• Clearing up to clear space for creativity At the same time, Julia Cameron also suggested various exercises about clearing out projects or possessions that we weren’t enjoying. One exercise was to go through dresser drawers and make decisions. Another was to pull out hibernated projects and either finish them or find a way to dispose of or repurpose them. I was surprised to find how empowering this was – I didn’t get rid of very many projects, but the ones I did made it seem easier and more enjoyable to finish others. Using this principle, when I got seriously into knitting after moving here, I dug out all the old partly-done knitting projects and all the yarn, got rid of a few things and found ways to finish almost everything. Ravelry helps motivate me with project tracking, and once or twice a year I make a point of finishing up hibernating projects, and feeling a huge accomplishment. Tidying up physical spaces has a similar effect, in giving me freedom to think about other space-needy projects. I had cleaners in a couple of weeks ago, so my living-space floors have been empty and vacuumed. And I’m pretty sure that’s one of the factors that freed me up to explore the large-scale patchwork artwork project that is currently consuming me.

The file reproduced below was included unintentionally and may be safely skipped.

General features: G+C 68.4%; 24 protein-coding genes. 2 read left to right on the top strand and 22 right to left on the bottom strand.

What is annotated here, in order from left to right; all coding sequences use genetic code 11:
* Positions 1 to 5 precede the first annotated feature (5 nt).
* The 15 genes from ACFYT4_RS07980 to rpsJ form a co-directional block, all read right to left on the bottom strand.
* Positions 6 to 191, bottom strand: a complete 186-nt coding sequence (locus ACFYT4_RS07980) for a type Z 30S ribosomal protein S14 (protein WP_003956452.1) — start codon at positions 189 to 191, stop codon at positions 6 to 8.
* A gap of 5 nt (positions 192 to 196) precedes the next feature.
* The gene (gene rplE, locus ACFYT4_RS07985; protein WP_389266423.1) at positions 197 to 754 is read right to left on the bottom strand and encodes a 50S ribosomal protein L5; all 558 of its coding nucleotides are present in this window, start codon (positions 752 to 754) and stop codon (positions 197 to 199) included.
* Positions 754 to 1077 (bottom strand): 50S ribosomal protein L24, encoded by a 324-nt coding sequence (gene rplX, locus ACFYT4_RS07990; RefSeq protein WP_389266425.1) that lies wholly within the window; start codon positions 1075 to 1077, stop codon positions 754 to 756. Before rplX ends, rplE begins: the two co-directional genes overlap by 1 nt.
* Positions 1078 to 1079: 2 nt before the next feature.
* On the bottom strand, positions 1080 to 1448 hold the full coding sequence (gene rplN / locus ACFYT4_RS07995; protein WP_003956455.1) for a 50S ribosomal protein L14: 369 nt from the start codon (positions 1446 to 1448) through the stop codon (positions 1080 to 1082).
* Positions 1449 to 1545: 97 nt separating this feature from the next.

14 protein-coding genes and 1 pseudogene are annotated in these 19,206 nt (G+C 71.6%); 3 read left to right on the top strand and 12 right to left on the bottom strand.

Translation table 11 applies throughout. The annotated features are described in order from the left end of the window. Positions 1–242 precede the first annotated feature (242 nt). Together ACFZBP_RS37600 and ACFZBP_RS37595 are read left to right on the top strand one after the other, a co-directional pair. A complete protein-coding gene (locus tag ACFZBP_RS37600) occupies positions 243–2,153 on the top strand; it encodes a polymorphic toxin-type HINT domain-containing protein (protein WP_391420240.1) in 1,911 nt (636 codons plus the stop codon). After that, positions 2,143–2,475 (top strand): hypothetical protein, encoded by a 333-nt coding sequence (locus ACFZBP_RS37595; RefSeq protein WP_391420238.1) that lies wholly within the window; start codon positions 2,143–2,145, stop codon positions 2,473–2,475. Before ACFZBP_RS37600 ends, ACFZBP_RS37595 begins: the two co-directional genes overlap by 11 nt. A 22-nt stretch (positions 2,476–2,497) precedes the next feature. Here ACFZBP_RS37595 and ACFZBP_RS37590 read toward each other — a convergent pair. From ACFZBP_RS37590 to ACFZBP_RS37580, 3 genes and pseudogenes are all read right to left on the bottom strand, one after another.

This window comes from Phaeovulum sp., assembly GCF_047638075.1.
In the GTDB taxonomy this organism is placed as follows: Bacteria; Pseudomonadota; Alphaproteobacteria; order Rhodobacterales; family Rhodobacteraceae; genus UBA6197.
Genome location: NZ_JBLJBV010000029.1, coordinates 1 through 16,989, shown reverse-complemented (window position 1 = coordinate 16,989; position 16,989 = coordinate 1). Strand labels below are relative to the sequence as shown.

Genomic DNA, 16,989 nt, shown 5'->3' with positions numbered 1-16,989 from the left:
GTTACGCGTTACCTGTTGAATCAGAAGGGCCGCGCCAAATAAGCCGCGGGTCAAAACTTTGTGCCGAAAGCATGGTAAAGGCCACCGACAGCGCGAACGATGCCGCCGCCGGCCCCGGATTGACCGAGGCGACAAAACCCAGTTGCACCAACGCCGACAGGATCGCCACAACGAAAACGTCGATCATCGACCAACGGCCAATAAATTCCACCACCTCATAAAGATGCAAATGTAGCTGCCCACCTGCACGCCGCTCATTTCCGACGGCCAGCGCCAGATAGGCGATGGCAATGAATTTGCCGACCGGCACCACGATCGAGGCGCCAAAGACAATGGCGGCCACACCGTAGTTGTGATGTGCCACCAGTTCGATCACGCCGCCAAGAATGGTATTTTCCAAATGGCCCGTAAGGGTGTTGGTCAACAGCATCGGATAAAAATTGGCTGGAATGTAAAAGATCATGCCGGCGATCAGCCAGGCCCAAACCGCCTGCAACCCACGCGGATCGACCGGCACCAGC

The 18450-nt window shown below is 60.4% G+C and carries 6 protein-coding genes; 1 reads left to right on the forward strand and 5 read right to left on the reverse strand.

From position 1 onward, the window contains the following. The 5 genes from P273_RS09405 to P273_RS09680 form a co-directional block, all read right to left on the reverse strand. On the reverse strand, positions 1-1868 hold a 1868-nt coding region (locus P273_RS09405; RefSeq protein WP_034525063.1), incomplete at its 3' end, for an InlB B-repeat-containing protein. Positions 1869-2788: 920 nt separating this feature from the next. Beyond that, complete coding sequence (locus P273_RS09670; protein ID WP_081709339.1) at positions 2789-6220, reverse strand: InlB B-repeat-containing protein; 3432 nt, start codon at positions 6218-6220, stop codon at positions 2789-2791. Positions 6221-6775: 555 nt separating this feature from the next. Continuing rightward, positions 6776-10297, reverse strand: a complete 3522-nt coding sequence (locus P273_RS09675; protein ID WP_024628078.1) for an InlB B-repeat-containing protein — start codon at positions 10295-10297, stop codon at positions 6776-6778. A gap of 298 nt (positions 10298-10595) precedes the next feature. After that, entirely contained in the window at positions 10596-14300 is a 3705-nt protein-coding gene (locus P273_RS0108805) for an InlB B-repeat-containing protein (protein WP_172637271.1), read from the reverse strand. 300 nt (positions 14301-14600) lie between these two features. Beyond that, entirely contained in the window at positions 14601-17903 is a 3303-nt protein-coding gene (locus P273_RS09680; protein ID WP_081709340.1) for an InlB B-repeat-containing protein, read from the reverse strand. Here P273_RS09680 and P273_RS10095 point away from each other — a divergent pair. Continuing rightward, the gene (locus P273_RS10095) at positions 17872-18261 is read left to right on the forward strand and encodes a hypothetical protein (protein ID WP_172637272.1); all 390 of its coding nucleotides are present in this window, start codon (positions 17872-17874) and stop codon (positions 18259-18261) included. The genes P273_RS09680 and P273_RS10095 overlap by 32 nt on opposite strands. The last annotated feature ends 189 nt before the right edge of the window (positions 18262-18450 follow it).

• Taking risks pays off   Another factor that set me up to start this project was doing an improv-theatre workshop with Rapid Fire Theatre. It felt very risky to start with, but I could feel myself thriving in it and taking lessons home from it every week. A job application and interview I did partway through the course didn’t feel nearly as scary as they might have, and not getting the job didn’t devastate me. And the initial concept of the current art project popped into my head a few hours before our end-of-course performance, when I was feeling a little anxious and mostly excited about having become that kind of adventurous.
  • Learning techniques helps too  In improv, in quilt design, in learning to work with colours, and so on, learning the tricks and skills of the discipline gives me the background to be both more confident and more successful. Which brings me to one of my key philosophies nowadays,